Dedicated or selfish? We look at both sides of the Christmas Day training debate
The reason? Simply, the way the Christmas Day dice rolled this year means that I’ll be at home rather than using the festive period to patrol up and down the motorways of England (and Wales).
I don’t believe for a minute an easy spin on December 25 will in any way impact my race results in 2019. I’m an amateur rider, marginal gains are not us. But I really like riding my bike, so it would be nice to do it on a rare day off, when the roads are almost empty but for smiling walkers and perhaps the remnants of sleigh and reindeer tracks.
A lot is made of kitting up and riding on Christmas Day however. Is it dedication? Is it selfish? Somewhat pointless?
A recovery day can simply be moved to conveniently plop into the space on the calendar that marks Quality Street and Queen’s Speech day, and yet there’s a certain smugness to getting out whilst the world is falling asleep on the sofa.
We asked the pros what they do, and got advice from a coach on the best approach to take…
What do the best riders do?
Pro cyclists spend a huge amount of time riding bikes – and yet the vast majority don’t feel the need to ‘take a day off work’ at Christmas.
Canyon-SRAM’s Tiffany Cromwell told us she’s doing an easy spin, to recover from an epic the day before.
“Christmas Day this year my coach has been nice and had just put in a one hour recovery ride. Which will be needed,” the Aussie rider said.
“I’m in Adelaide and we have a Christmas Eve epic ride that has become tradition – 200km ride from the city to the south coast and back again.
“After that it’s nice to have an easy ride the next day in the morning. Often a couple of the the cafes are open at the beach so it’s a perfect way to start the day. Then normally I just have a Christmas lunch with my family. Nothing too crazy. I just enjoy the festivities.”
British rider Alice Barnes comes from a cycling centric family, and would usually be out – but said: “Traditionally if I’m at home, then yes I like to ride. But this year I’m not at my parent’s on Christmas Day so I won’t be on the bike.”
Former British pro, Yanto Barker doesn’t let up either, not even in retirement.
“I always trained on Christmas Day. Usually between 1h30 and 2h30. A few presents first then out for a few hours then back for lunch, I still do it now to be honest if I can get away with it. It really helps me enjoy my Christmas lunch by helping me feel like I’ve earned it,” he said.
“It was never an issue before, everyone knew my training came first back when I was a pro, I didn’t have a kids then, so it’s different now. I have to work hard to negotiate a ride, but I am pretty good at negotiating so it still happens.”
It’s not just pros, either. Amateur riders are at it, too – though for those shorter on time there’s a notable focus on intensity.
Cameron Fraser of Nuun-Sigma Sports-London Race Team told us: “On Christmas day myself and several of my teammates will be either heading out on the road or jumping on Zwift across the country in order to stay sharp for the winter track league which runs throughout the road off-season.”
Of course, the team boasts a roster that includes a former UCI Continental rider, British Land Speed Record Holder and National Masters Champion – but they’re still all full-time workers alongside cycling.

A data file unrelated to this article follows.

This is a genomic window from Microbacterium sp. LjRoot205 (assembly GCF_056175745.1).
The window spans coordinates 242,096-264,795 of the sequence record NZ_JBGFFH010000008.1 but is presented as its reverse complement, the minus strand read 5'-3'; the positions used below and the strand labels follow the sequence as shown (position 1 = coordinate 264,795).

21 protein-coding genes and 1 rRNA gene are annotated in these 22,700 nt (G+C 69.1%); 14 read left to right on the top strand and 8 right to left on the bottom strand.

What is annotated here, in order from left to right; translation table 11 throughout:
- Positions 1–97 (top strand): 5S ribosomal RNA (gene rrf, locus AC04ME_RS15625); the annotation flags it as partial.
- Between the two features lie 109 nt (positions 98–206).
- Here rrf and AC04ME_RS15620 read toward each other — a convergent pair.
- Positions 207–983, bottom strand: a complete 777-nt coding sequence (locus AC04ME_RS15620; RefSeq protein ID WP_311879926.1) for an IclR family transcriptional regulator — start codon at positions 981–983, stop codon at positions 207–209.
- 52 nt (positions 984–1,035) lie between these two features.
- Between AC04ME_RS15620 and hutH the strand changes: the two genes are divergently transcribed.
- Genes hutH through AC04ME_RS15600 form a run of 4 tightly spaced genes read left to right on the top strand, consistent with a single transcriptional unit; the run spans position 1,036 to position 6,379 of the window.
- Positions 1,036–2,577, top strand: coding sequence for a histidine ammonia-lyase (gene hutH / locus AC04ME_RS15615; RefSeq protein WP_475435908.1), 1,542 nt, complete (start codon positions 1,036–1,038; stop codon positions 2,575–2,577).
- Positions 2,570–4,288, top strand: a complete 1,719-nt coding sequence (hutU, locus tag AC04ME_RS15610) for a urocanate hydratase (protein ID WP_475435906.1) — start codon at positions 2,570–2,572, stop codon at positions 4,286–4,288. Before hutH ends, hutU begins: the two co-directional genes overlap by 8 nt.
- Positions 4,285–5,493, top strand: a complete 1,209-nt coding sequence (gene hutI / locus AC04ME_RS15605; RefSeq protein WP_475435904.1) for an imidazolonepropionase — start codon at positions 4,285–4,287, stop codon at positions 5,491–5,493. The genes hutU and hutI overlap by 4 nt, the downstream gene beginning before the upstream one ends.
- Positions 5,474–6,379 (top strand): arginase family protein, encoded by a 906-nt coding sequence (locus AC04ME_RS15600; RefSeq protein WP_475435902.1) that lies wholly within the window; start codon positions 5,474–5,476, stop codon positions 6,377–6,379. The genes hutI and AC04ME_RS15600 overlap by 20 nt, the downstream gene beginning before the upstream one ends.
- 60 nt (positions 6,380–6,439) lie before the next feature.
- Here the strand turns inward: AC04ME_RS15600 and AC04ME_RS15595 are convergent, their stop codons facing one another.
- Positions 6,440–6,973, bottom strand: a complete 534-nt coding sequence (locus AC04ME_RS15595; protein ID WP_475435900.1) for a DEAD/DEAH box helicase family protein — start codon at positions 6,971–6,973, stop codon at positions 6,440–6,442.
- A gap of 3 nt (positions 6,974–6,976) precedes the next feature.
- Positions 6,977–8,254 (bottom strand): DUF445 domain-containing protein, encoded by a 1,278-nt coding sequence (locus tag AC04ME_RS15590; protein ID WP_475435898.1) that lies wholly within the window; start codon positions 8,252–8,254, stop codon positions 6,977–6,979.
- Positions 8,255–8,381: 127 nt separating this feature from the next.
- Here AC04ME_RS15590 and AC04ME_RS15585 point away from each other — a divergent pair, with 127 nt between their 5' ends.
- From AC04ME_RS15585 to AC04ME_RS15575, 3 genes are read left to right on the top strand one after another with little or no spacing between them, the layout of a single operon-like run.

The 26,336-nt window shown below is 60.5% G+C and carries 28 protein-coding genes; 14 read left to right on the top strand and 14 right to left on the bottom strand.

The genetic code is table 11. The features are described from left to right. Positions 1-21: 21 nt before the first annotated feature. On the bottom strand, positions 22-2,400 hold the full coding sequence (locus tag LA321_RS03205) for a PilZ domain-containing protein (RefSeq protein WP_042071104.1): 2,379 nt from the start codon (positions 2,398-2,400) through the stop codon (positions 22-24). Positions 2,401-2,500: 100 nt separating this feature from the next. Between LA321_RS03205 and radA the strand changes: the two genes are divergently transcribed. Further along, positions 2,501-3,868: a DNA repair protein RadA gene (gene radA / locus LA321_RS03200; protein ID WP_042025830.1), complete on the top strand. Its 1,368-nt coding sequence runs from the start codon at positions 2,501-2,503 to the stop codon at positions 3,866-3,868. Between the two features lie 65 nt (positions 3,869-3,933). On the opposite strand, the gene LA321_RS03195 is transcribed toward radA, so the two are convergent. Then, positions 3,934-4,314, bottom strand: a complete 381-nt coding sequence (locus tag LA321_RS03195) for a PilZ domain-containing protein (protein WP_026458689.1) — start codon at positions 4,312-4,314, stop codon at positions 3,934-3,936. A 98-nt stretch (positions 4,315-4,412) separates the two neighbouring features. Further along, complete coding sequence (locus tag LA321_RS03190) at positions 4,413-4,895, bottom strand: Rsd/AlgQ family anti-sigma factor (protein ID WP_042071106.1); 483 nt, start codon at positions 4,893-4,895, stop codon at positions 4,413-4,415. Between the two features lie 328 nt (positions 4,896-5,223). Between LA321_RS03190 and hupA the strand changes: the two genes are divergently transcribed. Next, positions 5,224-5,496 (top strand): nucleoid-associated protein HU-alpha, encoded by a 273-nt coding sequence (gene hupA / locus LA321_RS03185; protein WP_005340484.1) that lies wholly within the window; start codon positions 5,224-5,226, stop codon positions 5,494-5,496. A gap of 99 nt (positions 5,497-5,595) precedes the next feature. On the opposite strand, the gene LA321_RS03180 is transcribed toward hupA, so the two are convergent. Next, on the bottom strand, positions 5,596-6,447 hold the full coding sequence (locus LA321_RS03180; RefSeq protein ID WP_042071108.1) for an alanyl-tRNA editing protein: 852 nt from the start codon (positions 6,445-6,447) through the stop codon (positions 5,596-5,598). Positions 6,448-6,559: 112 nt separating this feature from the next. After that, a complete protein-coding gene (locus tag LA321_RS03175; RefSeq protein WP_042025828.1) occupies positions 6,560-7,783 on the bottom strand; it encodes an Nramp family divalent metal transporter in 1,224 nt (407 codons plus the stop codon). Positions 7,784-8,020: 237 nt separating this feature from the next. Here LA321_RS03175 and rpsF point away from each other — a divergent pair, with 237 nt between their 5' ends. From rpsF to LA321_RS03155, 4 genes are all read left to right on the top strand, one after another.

“There are obvious reasons for keeping some intensity over the festive period as well as building up a good appetite before Christmas Dinner, but its also a great time to hop on the bike and keep the head fresh. The roads are often pretty empty too,” Fraser said.
What do coaches say?
So that’s what the riders think, but many are puppets to the training plan – what about the ones pulling the strings?
British Cycling qualified coach Ian Watson (coachwatto.com) says a Christmas Day ride is “not a bad thing to do”, but emphasis that we should feel comfortable taking a day off, too.
“Going out for an early spin to get out of the house and earn your Christmas dinner is OK and not a bad thing to do. There can definitely be a mental boost to going out training when you think others are not – it can give you a feeling of being a step ahead of the game.”
“However, it’s only one day, and the [road] season is still a decent way away. There’s lots of time to get some quality training in and you won’t hinder anything for not training.
“As cyclists we dedicate a lot of time to our sport regardless of the level we ride, sometimes at the sacrifice of our family and friend’s time. This is a day where you can give back some time to them.”
If you can’t get out without upsetting family or friends, he’d suggest moving your plan around to incorporate a rest day.
“Any training program is changeable. That is the idea of having a coach to analyse and change your sessions, days and weeks around depending on schedules, work loads, injury, illness. So the one or two days around Christmas shouldn’t be a problem to do so.
“If you don’t have a coach, it is still a day when you can have a day off or easy day and work your other training around that.”
At this time of the year, he’d suggest mixing long endurance rides with some more intense sessions, but warns against getting over-excited if you’ve got time off over the ‘silly season’ between Christmas Eve and New Year’s Day.
“If you are training for the road season, you are more than likely still in the base period of your year. As many are off work over the festive period, it is a great time to capitalise on the extra time that you have and do some longer base rides that you would’t normally do with work commitments.
“There could be a tendency to go out long every day as you have the time. But make sure you are still getting your recovery in there, and mix it up with some shorter sharper turbo sessions, which can be very time conducive and be good to add a little intensity to your training.”